I am not sure that I agree: if we had not chosen the pharmaceutical industry years ago, we may have chosen the automotive sector or some other economic driver.
The pharmaceutical industry is certainly a key contributor to the economy, but it is important to say that it is one key contributor. While nine of the top 10—and 25 of the top 50—pharma companies have operations here, we also have 17 of the top 25 medical device companies present. We can also look to IT: without the IT industry—without companies like Apple and Intel—things would certainly look worse for us as well.
The pharmaceutical industry is facing major global challenges as the ‘Patent Cliff’ looms large for many. The loss of patent on these drugs has had a direct impact on the Irish economy, as many of the products are manufactured here. Do you see that the industry’s next major revenue drivers will be manufactured in Ireland? Will the industry continue to re-invest here?
Many people discuss the impact of patent loss on the blockbusters. However, recent Irish export figures have shown that pharmaceutical exports have actually increased once again.
If we look at the small molecule, traditional pharma products, of course we will see them losing patent. But there is nothing new about that, except that the intensity is far greater than it once was.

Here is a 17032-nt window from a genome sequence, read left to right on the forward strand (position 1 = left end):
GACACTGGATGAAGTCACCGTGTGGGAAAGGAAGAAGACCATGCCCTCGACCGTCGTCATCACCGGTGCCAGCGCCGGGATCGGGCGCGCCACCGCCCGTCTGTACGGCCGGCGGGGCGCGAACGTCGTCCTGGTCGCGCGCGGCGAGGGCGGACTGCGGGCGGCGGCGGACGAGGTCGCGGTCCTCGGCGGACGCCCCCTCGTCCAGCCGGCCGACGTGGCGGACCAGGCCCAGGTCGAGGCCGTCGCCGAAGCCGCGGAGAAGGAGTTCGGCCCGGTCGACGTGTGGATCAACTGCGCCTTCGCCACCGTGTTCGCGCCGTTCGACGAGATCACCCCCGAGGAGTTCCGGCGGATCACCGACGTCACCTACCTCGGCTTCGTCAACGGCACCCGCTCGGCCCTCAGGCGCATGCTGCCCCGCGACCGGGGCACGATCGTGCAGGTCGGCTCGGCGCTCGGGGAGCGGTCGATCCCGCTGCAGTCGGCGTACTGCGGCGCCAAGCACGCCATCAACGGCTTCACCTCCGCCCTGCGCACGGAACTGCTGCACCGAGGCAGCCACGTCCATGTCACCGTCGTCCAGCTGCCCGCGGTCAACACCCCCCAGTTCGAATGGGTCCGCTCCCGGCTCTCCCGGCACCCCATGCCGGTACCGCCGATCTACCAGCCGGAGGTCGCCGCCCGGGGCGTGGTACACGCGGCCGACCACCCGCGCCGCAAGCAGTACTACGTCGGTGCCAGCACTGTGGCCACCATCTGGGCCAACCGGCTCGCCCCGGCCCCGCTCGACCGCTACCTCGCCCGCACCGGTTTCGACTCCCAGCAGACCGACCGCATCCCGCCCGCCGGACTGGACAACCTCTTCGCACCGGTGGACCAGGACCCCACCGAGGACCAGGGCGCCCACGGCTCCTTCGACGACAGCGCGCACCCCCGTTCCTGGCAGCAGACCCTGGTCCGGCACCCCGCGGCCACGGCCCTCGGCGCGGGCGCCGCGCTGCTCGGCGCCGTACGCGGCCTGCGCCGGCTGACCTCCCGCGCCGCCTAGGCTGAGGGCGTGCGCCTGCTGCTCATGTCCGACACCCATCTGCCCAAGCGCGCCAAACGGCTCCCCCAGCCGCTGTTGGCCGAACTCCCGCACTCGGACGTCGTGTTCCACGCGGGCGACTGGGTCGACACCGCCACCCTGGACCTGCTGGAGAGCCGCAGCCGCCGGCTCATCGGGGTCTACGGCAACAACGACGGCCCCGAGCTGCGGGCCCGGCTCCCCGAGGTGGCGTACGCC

First of all, it would be wrong to say that there is no future in traditional small molecule pharma. With that said, however, biopharmaceuticals—which are of much higher value—have been penetrating the market for the last eight years or so. Ireland now has a significant portfolio of biopharma companies that are either here already or are in the process of building facilities on the island.
In the first six months of this fiscal year alone, Eli Lilly announced a 420Mn USD investment in their second Irish biopharma facility. Allergan announced a quarter-billion dollar investment in biologics in the West of Ireland. Amgen, here in Dublin, announced a 200Mn USD investment.
Besides the recent biopharma wave, Mylan—the third largest generics company in the world—announced a half-billion dollar investment between their generics facilities in Dublin and Galway. Abbott is making an 110Mn USD investment in small molecule, high potency production.
We may add that a brand-new company—a startup from San Diego called Sangart—is building a new facility in Cork. Biomarin, another Californian company and a Genzyme look-alike, is investing as well.
In the last year, Eli Lilly, Merck, and Gilead established financial shared services centers in Ireland.
My point is that there are major investments taking place today in what is supposedly a depressed industry.
You have been called the man that was primarily responsible for the successful establishment of Ireland as the leading global location outside the US for biopharmaceuticals. As an illustration of how the IDA functions in real terms, can you tell our readers how you did it?